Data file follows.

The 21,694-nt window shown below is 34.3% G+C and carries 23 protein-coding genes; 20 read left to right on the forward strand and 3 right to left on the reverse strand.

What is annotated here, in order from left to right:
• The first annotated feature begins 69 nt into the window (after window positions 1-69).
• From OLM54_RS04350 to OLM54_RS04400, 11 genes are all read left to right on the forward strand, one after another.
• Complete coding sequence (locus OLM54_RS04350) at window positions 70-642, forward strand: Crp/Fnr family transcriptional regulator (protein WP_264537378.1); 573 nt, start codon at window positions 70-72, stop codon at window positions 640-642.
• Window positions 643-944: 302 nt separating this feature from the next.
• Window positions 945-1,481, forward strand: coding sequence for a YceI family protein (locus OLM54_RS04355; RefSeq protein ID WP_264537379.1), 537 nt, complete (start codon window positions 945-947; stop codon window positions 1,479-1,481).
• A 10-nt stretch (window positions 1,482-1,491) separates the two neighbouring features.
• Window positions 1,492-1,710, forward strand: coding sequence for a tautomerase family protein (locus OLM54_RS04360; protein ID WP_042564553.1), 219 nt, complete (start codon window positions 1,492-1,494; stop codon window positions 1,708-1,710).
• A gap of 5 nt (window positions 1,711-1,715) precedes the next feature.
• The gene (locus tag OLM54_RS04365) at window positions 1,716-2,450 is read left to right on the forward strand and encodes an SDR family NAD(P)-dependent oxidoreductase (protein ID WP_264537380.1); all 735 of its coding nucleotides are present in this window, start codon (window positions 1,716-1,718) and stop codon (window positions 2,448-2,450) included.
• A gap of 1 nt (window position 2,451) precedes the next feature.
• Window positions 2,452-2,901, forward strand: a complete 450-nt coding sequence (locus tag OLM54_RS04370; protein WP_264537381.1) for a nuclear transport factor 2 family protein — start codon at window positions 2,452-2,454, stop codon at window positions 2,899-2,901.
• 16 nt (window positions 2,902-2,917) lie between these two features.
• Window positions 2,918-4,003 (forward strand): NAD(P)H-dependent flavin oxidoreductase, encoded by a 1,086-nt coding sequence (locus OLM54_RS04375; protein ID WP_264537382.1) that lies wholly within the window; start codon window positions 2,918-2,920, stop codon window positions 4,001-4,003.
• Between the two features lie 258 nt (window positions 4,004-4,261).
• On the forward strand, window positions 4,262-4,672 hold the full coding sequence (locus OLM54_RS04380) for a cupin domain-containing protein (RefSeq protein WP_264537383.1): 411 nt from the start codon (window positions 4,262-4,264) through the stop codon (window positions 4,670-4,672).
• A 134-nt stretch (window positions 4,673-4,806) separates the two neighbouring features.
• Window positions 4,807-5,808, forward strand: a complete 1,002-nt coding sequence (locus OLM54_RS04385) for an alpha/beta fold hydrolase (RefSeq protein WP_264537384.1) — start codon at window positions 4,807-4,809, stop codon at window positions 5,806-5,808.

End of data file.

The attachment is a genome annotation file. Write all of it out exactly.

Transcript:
The 21,694-nt window shown below is 34.3% G+C and carries 23 protein-coding genes; 20 read left to right on the forward strand and 3 right to left on the reverse strand.

What is annotated here, in order from left to right:
• The first annotated feature begins 69 nt into the window (after window positions 1-69).
• From OLM54_RS04350 to OLM54_RS04400, 11 genes are all read left to right on the forward strand, one after another.
• Complete coding sequence (locus OLM54_RS04350) at window positions 70-642, forward strand: Crp/Fnr family transcriptional regulator (protein WP_264537378.1); 573 nt, start codon at window positions 70-72, stop codon at window positions 640-642.
• Window positions 643-944: 302 nt separating this feature from the next.
• Window positions 945-1,481, forward strand: coding sequence for a YceI family protein (locus OLM54_RS04355; RefSeq protein ID WP_264537379.1), 537 nt, complete (start codon window positions 945-947; stop codon window positions 1,479-1,481).
• A 10-nt stretch (window positions 1,482-1,491) separates the two neighbouring features.
• Window positions 1,492-1,710, forward strand: coding sequence for a tautomerase family protein (locus OLM54_RS04360; protein ID WP_042564553.1), 219 nt, complete (start codon window positions 1,492-1,494; stop codon window positions 1,708-1,710).
• A gap of 5 nt (window positions 1,711-1,715) precedes the next feature.
• The gene (locus tag OLM54_RS04365) at window positions 1,716-2,450 is read left to right on the forward strand and encodes an SDR family NAD(P)-dependent oxidoreductase (protein ID WP_264537380.1); all 735 of its coding nucleotides are present in this window, start codon (window positions 1,716-1,718) and stop codon (window positions 2,448-2,450) included.
• A gap of 1 nt (window position 2,451) precedes the next feature.
• Window positions 2,452-2,901, forward strand: a complete 450-nt coding sequence (locus tag OLM54_RS04370; protein WP_264537381.1) for a nuclear transport factor 2 family protein — start codon at window positions 2,452-2,454, stop codon at window positions 2,899-2,901.
• 16 nt (window positions 2,902-2,917) lie between these two features.
• Window positions 2,918-4,003 (forward strand): NAD(P)H-dependent flavin oxidoreductase, encoded by a 1,086-nt coding sequence (locus OLM54_RS04375; protein ID WP_264537382.1) that lies wholly within the window; start codon window positions 2,918-2,920, stop codon window positions 4,001-4,003.
• Between the two features lie 258 nt (window positions 4,004-4,261).
• On the forward strand, window positions 4,262-4,672 hold the full coding sequence (locus OLM54_RS04380) for a cupin domain-containing protein (RefSeq protein WP_264537383.1): 411 nt from the start codon (window positions 4,262-4,264) through the stop codon (window positions 4,670-4,672).
• A 134-nt stretch (window positions 4,673-4,806) separates the two neighbouring features.
• Window positions 4,807-5,808, forward strand: a complete 1,002-nt coding sequence (locus OLM54_RS04385) for an alpha/beta fold hydrolase (RefSeq protein WP_264537384.1) — start codon at window positions 4,807-4,809, stop codon at window positions 5,806-5,808.